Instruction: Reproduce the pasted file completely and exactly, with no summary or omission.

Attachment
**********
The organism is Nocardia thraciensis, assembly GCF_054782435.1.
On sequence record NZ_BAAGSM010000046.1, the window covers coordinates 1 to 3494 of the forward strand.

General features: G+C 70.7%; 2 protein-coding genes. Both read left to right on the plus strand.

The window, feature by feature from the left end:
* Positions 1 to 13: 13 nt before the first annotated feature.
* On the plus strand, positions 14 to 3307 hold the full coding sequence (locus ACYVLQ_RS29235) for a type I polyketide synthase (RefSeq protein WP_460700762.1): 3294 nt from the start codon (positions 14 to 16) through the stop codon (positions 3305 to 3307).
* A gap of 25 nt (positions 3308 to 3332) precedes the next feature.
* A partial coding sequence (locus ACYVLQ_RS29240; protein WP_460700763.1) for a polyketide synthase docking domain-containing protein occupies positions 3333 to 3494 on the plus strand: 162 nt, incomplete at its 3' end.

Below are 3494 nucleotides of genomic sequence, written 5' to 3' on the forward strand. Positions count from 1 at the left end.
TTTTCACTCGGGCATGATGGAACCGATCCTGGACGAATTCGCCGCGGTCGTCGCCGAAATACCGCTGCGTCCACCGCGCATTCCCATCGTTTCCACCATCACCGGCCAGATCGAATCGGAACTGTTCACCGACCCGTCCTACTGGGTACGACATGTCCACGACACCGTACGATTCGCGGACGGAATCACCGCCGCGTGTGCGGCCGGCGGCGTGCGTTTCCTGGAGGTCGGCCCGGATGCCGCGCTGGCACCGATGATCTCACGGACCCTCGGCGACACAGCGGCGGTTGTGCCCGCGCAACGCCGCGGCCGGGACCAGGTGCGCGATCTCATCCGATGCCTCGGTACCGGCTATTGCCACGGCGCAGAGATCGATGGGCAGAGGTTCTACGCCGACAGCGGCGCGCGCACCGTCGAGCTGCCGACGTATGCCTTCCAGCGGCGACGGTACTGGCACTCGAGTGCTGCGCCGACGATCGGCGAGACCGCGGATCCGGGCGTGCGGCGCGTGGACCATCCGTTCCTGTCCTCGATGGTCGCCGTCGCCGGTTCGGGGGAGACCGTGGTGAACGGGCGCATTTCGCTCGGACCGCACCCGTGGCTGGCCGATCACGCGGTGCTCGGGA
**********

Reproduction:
The organism is Nocardia thraciensis, assembly GCF_054782435.1.
On sequence record NZ_BAAGSM010000046.1, the window covers coordinates 1 to 3494 of the forward strand.

General features: G+C 70.7%; 2 protein-coding genes. Both read left to right on the plus strand.

The window, feature by feature from the left end:
* Positions 1 to 13: 13 nt before the first annotated feature.
* On the plus strand, positions 14 to 3307 hold the full coding sequence (locus ACYVLQ_RS29235) for a type I polyketide synthase (RefSeq protein WP_460700762.1): 3294 nt from the start codon (positions 14 to 16) through the stop codon (positions 3305 to 3307).
* A gap of 25 nt (positions 3308 to 3332) precedes the next feature.
* A partial coding sequence (locus ACYVLQ_RS29240; protein WP_460700763.1) for a polyketide synthase docking domain-containing protein occupies positions 3333 to 3494 on the plus strand: 162 nt, incomplete at its 3' end.

Below are 3494 nucleotides of genomic sequence, written 5' to 3' on the forward strand. Positions count from 1 at the left end.
TTTTCACTCGGGCATGATGGAACCGATCCTGGACGAATTCGCCGCGGTCGTCGCCGAAATACCGCTGCGTCCACCGCGCATTCCCATCGTTTCCACCATCACCGGCCAGATCGAATCGGAACTGTTCACCGACCCGTCCTACTGGGTACGACATGTCCACGACACCGTACGATTCGCGGACGGAATCACCGCCGCGTGTGCGGCCGGCGGCGTGCGTTTCCTGGAGGTCGGCCCGGATGCCGCGCTGGCACCGATGATCTCACGGACCCTCGGCGACACAGCGGCGGTTGTGCCCGCGCAACGCCGCGGCCGGGACCAGGTGCGCGATCTCATCCGATGCCTCGGTACCGGCTATTGCCACGGCGCAGAGATCGATGGGCAGAGGTTCTACGCCGACAGCGGCGCGCGCACCGTCGAGCTGCCGACGTATGCCTTCCAGCGGCGACGGTACTGGCACTCGAGTGCTGCGCCGACGATCGGCGAGACCGCGGATCCGGGCGTGCGGCGCGTGGACCATCCGTTCCTGTCCTCGATGGTCGCCGTCGCCGGTTCGGGGGAGACCGTGGTGAACGGGCGCATTTCGCTCGGACCGCACCCGTGGCTGGCCGATCACGCGGTGCTCGGGA